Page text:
How music affects your mood

A woman wearing headphones as she sits on a sofa

When you put on music, you may choose tunes that suit your mood. But have you ever considered how the music you choose can impact how you’re feeling too? Research suggests music can have a much greater impact on mental wellbeing than you have considered before.

During Covid-19 lockdowns, mental health was affected. Not being able to meet loved ones and restrictions on what you could do affected wellbeing. On top of this, worries about the risk of illness, work, and other things may have meant people’s mental health suffered.

While spending longer in homes, more than a fifth of people said live-streaming and music was the biggest support to their mental health, according to an Evening Standard report.

During lockdown, artists used technology to bring gigs and interviews into the homes of their fans. From live music concerts to collaborations with other artists around the world, it helped people experience music even as events were being rescheduled. Some 16% of people also said knowing others were tuning into live streams with them made lockdown much less of a lonely experience.

Restrictions are lifting and the UK is gradually getting back to normal, including reopening live music venues. But music can still have a profound impact on your mood and wellbeing. Here are five ways music can affect your mood and excellent reasons for turning up your favourite songs.

1. Music can bring back happy memories

Listening to a song can take you back to another time. Whether a song brings back memories of a fantastic holiday or spending time with a loved one, music is a great way to access happy memories.

The nostalgia music can induce is one of the reasons we often put on songs from the past. The research found that 73% of people said they enjoy listening to music from artists who were in their prime decades ago. So, if you often find that you put on music from your youth, you’re not alone; turning up the classics from a bygone decade can take you back in an instant.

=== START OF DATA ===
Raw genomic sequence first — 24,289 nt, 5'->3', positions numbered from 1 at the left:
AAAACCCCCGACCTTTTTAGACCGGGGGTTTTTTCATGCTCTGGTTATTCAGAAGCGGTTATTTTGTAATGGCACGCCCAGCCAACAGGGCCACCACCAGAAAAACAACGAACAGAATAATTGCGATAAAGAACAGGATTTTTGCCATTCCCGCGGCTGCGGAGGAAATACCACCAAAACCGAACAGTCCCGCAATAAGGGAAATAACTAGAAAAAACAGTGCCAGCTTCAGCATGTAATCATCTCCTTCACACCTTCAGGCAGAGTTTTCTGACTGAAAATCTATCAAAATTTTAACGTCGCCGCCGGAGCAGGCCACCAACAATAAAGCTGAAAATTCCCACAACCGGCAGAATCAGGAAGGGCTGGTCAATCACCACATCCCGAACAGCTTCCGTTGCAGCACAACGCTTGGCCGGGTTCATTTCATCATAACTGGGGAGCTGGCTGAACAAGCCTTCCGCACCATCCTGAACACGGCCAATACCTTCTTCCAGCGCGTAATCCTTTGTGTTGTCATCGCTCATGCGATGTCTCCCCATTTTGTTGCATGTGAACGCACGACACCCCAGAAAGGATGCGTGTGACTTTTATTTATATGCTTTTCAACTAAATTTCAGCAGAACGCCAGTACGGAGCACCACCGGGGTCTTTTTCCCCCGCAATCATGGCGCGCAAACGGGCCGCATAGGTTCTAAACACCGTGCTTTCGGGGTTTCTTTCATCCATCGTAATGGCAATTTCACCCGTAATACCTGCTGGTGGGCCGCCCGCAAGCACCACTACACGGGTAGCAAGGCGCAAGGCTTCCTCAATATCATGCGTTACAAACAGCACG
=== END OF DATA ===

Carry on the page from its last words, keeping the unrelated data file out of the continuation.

2. Music can boost your mood and reduce stress

Research has shown that music can reduce stress and anxiety by helping you to relax. In fact, music therapy is sometimes used in the treatment of depression and anxiety.

Sometimes after a tough day, putting on an uplifting song is all you need to create a better mindset and improve your mood. Having a list of happy songs to go to when you need it most can help you improve your overall wellbeing and mental health.

3. A good song can help you process your emotions

It might be a cliché that people blast out songs about heartbreak when they’ve gone through a break-up themselves, but music can help you process your emotions and experiences. Emotional songs can help you deal with what you’re feeling and can be especially therapeutic if you’re going through a difficult time.

Much like listening to music during lockdown, the right song when you’re struggling can help you feel less alone and bring a sense of comfort.

4. Some music genres can improve your focus

When you’re working or are concentrating on a task, background music can improve your focus on what you’re doing. Putting on the latest pop tunes may not help in this case, but instrumental, classical or ambient music has been shown to improve concentration. It’s thought to have this impact by making you feel calmer and helping to filter out distractions.

A 2007 study from Stanford University in the US suggests that the right music can help you retain new information more easily. So, next time you’re practising a presentation or learning something new, turning on classical music could really help.

5. Music can get you moving

It’s well known that being active and exercising is good for both your physical and mental health. Music with a good beat can get you tapping your foot and moving in no time at all.

When you’re exercising, choosing high-energy music for your playlist can help you push yourself that bit further and enjoy your workout more too.